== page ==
Safety Tats

Really?  A tattoo for a child?  First we poke holes in their ears when they’re barely able to stay awake longer than an hour at a time, and then we strap giant flowers on their heads and stuff their feet into mini versions of the shoes we wish we could afford for ourselves…even though they won’t be standing, let alone walking, for at least another year (and by then their feet will have grown at least two sizes).  And now…NOW we tattoo them?!?  This is just too much!

But wait.

Let me explain.

You see, these tattoos aren’t permanent.  They’re applied using water and last anywhere from 5 days to a couple of weeks – whichever you need – and can be personalized with whatever colours and images you (or your child) prefers.  Still not convinced?  How about this: They’re made for you to write your phone number on so that if your child was to wander off at an amusement park, store, or zoo, anyone who found them could call you and reunite you and your child.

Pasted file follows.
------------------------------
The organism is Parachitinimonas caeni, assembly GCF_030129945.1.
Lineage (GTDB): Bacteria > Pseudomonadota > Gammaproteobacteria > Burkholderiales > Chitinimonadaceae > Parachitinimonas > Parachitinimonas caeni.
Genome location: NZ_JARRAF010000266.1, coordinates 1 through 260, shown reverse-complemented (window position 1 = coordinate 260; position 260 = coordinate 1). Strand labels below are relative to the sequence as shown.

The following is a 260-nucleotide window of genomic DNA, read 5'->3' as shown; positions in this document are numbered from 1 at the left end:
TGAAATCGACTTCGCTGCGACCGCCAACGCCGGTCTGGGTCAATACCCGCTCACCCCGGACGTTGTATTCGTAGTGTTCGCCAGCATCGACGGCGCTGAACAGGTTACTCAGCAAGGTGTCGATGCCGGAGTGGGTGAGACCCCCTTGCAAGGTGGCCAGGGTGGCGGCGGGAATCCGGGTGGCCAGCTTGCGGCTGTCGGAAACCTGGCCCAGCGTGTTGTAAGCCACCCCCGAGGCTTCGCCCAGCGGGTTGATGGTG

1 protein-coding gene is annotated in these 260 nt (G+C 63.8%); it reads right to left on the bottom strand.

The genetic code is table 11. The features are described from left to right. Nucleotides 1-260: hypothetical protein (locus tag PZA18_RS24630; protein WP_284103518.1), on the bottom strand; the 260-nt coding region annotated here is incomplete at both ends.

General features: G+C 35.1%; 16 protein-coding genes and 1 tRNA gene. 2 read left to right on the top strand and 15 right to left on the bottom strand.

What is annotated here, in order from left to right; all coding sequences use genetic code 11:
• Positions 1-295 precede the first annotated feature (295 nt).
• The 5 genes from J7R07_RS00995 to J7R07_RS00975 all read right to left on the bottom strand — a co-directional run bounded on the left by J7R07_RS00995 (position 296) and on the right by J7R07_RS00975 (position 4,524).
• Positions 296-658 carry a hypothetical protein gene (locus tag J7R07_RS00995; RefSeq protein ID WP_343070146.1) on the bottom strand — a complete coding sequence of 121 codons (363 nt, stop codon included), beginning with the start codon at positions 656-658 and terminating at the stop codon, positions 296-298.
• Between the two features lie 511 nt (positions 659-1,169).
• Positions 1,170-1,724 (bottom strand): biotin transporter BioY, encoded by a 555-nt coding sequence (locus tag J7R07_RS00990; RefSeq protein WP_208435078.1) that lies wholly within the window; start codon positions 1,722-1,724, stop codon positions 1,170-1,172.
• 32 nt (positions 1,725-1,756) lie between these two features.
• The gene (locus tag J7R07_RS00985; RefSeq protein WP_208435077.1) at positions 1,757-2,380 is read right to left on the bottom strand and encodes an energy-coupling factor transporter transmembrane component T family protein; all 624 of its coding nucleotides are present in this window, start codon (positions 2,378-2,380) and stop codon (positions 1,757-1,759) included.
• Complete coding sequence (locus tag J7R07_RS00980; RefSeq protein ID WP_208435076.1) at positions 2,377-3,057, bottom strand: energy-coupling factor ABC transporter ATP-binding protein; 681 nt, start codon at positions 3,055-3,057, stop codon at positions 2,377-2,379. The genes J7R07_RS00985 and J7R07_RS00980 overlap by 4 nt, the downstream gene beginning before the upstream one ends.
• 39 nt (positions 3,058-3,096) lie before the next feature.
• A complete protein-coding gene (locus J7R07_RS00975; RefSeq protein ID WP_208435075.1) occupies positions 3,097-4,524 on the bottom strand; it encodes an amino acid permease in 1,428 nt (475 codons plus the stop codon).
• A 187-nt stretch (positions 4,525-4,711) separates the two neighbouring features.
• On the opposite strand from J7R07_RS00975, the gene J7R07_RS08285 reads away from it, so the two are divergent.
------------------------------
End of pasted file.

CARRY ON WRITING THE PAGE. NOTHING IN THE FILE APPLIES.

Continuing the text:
When I was two years old I was out shopping with my parents in a large department store.  Bored and curious (like any toddler in a store that doesn’t contain toys), I crawled under a rack of men’s clothing and created my own instant fort.  When my mom turned around to check on me, I was gone.  As a mother myself now, I can actually feel the panic I’m sure she felt all those years (okay, not TOO many) ago.  Fortunately they discovered me within moments, but I’m sure to them it felt like an eternity.

A few years later, when I was bout six, we were at a zoo in a large city, and before we left my mom wanted to check out the gift shop.  I was careful to stay near her but at some point, I looked up to show something to my mom and the woman I’d been following around was not my mother.  Suddenly frantic, I tore around the store, just about ready to cry.  Finally, when I was about ready to lose it, I dashed up the stairs to the balcony level of the shop.  There were my parents, browsing the books about animals.  It was as if they hadn’t missed me yet.  And maybe they hadn’t.  I actually don’t know.

The point I’m trying to make is that kids, even when they’re trying hard to be safe with their parents, get lost, disoriented, or distracted.  It’s possible that the best intentioned family can get separated in a frighteningly busy place.  If your child’s arm bears a permanent record of your cell phone number, there’s an easy way for someone to help you find each other again.

And for that, I’d tattoo my child.


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